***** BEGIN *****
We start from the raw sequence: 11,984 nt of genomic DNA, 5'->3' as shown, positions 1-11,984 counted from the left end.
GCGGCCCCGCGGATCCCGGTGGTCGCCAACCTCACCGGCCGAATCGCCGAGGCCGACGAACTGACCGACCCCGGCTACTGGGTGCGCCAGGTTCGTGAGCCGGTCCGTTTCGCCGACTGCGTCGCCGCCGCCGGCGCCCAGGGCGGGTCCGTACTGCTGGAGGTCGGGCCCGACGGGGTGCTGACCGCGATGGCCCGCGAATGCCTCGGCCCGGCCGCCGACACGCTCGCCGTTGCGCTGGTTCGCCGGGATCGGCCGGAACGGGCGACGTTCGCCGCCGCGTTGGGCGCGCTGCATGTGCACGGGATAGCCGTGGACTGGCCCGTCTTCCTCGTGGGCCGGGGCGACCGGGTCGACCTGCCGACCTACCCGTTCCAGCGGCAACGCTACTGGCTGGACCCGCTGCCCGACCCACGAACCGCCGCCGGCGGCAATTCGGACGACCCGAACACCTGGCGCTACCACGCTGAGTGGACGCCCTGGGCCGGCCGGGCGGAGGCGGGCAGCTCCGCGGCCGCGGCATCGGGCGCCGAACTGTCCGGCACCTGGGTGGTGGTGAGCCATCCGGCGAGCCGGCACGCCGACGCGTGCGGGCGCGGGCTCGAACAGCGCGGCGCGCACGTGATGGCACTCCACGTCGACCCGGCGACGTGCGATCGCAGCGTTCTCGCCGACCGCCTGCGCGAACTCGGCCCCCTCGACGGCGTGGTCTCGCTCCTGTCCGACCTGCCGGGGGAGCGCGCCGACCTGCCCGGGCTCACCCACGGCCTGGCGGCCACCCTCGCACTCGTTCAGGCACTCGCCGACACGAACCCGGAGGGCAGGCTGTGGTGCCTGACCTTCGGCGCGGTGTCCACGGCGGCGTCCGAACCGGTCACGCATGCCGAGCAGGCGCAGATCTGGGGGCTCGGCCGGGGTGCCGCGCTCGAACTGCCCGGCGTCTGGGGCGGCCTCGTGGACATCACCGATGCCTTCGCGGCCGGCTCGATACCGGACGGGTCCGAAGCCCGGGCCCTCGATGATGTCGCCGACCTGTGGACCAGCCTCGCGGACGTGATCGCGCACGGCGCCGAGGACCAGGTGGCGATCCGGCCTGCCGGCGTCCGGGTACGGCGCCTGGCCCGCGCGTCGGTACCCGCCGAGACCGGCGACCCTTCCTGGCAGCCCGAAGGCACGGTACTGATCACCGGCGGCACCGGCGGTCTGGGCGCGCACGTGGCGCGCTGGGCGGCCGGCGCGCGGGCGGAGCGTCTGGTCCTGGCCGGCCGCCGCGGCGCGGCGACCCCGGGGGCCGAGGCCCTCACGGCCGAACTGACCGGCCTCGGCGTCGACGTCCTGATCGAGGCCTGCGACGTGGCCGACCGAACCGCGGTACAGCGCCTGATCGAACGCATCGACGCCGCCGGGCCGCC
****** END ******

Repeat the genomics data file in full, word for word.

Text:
We start from the raw sequence: 11,984 nt of genomic DNA, 5'->3' as shown, positions 1-11,984 counted from the left end.
GCGGCCCCGCGGATCCCGGTGGTCGCCAACCTCACCGGCCGAATCGCCGAGGCCGACGAACTGACCGACCCCGGCTACTGGGTGCGCCAGGTTCGTGAGCCGGTCCGTTTCGCCGACTGCGTCGCCGCCGCCGGCGCCCAGGGCGGGTCCGTACTGCTGGAGGTCGGGCCCGACGGGGTGCTGACCGCGATGGCCCGCGAATGCCTCGGCCCGGCCGCCGACACGCTCGCCGTTGCGCTGGTTCGCCGGGATCGGCCGGAACGGGCGACGTTCGCCGCCGCGTTGGGCGCGCTGCATGTGCACGGGATAGCCGTGGACTGGCCCGTCTTCCTCGTGGGCCGGGGCGACCGGGTCGACCTGCCGACCTACCCGTTCCAGCGGCAACGCTACTGGCTGGACCCGCTGCCCGACCCACGAACCGCCGCCGGCGGCAATTCGGACGACCCGAACACCTGGCGCTACCACGCTGAGTGGACGCCCTGGGCCGGCCGGGCGGAGGCGGGCAGCTCCGCGGCCGCGGCATCGGGCGCCGAACTGTCCGGCACCTGGGTGGTGGTGAGCCATCCGGCGAGCCGGCACGCCGACGCGTGCGGGCGCGGGCTCGAACAGCGCGGCGCGCACGTGATGGCACTCCACGTCGACCCGGCGACGTGCGATCGCAGCGTTCTCGCCGACCGCCTGCGCGAACTCGGCCCCCTCGACGGCGTGGTCTCGCTCCTGTCCGACCTGCCGGGGGAGCGCGCCGACCTGCCCGGGCTCACCCACGGCCTGGCGGCCACCCTCGCACTCGTTCAGGCACTCGCCGACACGAACCCGGAGGGCAGGCTGTGGTGCCTGACCTTCGGCGCGGTGTCCACGGCGGCGTCCGAACCGGTCACGCATGCCGAGCAGGCGCAGATCTGGGGGCTCGGCCGGGGTGCCGCGCTCGAACTGCCCGGCGTCTGGGGCGGCCTCGTGGACATCACCGATGCCTTCGCGGCCGGCTCGATACCGGACGGGTCCGAAGCCCGGGCCCTCGATGATGTCGCCGACCTGTGGACCAGCCTCGCGGACGTGATCGCGCACGGCGCCGAGGACCAGGTGGCGATCCGGCCTGCCGGCGTCCGGGTACGGCGCCTGGCCCGCGCGTCGGTACCCGCCGAGACCGGCGACCCTTCCTGGCAGCCCGAAGGCACGGTACTGATCACCGGCGGCACCGGCGGTCTGGGCGCGCACGTGGCGCGCTGGGCGGCCGGCGCGCGGGCGGAGCGTCTGGTCCTGGCCGGCCGCCGCGGCGCGGCGACCCCGGGGGCCGAGGCCCTCACGGCCGAACTGACCGGCCTCGGCGTCGACGTCCTGATCGAGGCCTGCGACGTGGCCGACCGAACCGCGGTACAGCGCCTGATCGAACGCATCGACGCCGCCGGGCCGCC